Derek Webb shatters Christian music conventions with ’Stockholm Syndrome’

“Stockholm Syndrome” is the title  —  and thesis  —  for the latest CD by Derek Webb, a Christian recording artist with a style all his own.

Stockholm Syndrome is psychological response sometimes seen in abducted hostages where hostages will show signs of loyalty to the hostage-taker, regardless of the danger or risk in which they have been placed. This fits into Webb’s view of how popular culture is often absorbed by Christians, leading to few significant distinctions between believers and non-believers.

I discovered Derek several months ago. I was led to him by a rumor that he used profanity on a song and his label, INO Records, refused to release the song.

I stated at the time, “If the story is a publicity hoax, I think it shows poor judgment on the part of Derek and his label INO Records. If this is a legitimate dispute, I applaud INO for holding their ground.”

I had the privilege of interviewing Derek on the release date for “Stockholm Syndrome” last week. I still don’t agree with his use of a profanity in “What Matters More,” however, I am thoroughly convinced Derek did not do it for the publicity.

In large part the death of Moral Majority founder and Liberty University president Jerry Falwell inspired the song.

“Right after Jerry Falwell died, I was driving home listening to NPR, and Terry Gross was re-airing the last interview she’d done with him,” Webb said, “and I was hearing some glaring inconsistencies in Falwell’s language. He was talking about how – at the core of his belief system – was the Golden Rule, that you should treat people the way you want to be treated.

“But then, within moments of having said this, he went on a rampage, attacking homosexuals in an absolutely outrageous, cavalier, arrogant way. Once again, I thought, ‘Here’s a man who calls himself a Christian talking about his faith on NPR for all the world to hear and then demonstrating it really poorly.’ So, I pulled the car over on the side of the road and wrote all of that down.”

Derek is not your average Christian musician. His music has not received much airplay in the past. “Stockholm Syndrome” is very different in texture and tenor from most popular Christian music, and neither will it garner much time on the radio.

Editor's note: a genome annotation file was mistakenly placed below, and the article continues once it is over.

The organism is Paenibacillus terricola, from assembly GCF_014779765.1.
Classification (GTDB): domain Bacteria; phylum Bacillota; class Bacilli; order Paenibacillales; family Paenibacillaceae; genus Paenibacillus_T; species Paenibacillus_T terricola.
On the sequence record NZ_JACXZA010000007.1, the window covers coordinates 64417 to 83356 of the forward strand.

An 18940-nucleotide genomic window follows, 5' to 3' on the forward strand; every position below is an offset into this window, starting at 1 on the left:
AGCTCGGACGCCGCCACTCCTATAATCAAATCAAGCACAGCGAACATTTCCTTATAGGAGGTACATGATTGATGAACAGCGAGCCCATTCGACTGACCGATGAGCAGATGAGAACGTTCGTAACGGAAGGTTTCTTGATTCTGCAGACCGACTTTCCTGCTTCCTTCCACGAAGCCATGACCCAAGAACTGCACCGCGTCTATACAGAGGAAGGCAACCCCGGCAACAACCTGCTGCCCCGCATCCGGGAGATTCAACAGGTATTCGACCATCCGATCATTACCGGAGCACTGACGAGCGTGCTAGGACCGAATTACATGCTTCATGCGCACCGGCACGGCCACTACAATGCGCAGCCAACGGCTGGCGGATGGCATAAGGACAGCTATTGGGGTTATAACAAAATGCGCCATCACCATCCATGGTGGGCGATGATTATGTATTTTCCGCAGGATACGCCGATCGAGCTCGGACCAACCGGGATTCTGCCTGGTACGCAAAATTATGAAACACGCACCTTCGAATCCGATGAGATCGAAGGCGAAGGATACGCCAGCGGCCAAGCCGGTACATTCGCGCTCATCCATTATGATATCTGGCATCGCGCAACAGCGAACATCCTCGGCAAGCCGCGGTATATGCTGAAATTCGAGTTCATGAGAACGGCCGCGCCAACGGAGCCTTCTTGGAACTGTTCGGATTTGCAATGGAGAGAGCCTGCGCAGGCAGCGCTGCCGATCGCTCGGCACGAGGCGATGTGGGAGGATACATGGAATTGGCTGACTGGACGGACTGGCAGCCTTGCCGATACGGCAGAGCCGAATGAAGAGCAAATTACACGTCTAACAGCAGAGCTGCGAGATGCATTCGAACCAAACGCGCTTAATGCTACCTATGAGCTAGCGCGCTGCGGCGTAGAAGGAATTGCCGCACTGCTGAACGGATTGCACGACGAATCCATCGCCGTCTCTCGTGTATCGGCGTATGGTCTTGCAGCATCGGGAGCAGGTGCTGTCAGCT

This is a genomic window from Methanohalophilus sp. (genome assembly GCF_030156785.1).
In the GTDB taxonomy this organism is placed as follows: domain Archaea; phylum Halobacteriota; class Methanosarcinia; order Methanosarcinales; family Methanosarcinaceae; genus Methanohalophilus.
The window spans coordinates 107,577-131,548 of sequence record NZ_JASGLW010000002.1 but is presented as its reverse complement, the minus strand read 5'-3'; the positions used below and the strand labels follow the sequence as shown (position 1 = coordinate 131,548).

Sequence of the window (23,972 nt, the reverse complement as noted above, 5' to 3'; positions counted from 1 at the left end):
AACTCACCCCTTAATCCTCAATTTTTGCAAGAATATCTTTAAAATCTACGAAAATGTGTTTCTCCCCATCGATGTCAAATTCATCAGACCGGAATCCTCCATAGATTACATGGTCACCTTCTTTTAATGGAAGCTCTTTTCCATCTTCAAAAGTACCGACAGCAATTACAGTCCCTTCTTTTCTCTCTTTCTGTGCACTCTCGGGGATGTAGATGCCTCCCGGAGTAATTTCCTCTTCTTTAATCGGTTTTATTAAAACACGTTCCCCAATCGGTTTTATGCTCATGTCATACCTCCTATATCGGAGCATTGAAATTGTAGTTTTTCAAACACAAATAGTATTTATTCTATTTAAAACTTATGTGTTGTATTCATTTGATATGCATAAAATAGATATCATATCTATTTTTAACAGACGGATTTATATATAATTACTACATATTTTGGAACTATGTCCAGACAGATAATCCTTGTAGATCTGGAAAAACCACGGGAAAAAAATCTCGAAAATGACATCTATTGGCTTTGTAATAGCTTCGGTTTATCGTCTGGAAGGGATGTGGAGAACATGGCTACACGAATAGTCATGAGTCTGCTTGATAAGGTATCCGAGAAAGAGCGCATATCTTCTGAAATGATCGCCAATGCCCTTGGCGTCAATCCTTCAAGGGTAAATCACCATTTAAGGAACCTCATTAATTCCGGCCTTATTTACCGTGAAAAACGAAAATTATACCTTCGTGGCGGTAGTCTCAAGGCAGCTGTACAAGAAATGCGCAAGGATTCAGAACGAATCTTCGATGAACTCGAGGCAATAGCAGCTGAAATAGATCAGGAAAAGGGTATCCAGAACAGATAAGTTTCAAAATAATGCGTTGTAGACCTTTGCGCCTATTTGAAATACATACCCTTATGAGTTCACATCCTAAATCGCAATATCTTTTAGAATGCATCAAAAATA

“I am not concerned about airplay,” Webb said. “I don’t make music for everybody. I am a niche artist for a specific tribe of people who get it.”

His current CD is so different from previous projects, I asked him how he thought his current following would react to this dramatic change. He stated he would not be a trustworthy artist if he conformed. That’s what his current fans expect and that’s why they follow him.

I agree that his music is absolutely within a niche; listeners will either love it or hate it.

He reminds me of the album-oriented bands of the ’80s that never got much airplay yet built a huge following.

I think his music, especially “Stockholm Syndrome,” is geared toward a younger generation. However, I’m hooked.

I think Derek is an exceptional songwriter and producer. Songs such as “Black Eye” display extreme originality. Derek and former Caedmon’s Call band mate Josh Moore collaborated on this CD. The blend of between hip-hop and melodic pop is brilliant. The sound of this CD is distinct and highly imaginative and the lyrics are bold and poignant.

Derek has no fear of expression. His music is intelligent and best of all, it’s not contrived.

The 35-year-old Christian songwriter has a long career in front of him. He became a Christian back in high school.
He is original, talented and most of all, bold for Christ. He is more concerned about speaking to those who will listen than playing the radio game and climbing the charts.

His entire album is available for listeners on his Website.

If you have a taste for eclectic music which is off the beaten path or looking for alternative music for your teenager, this CD is A+… I’m a fan!

 

 

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  1. William Lemmers said:

    I love the music of Derek Webb. I also appreciate Kevin Max and any similar artist.

    January 11, 2010
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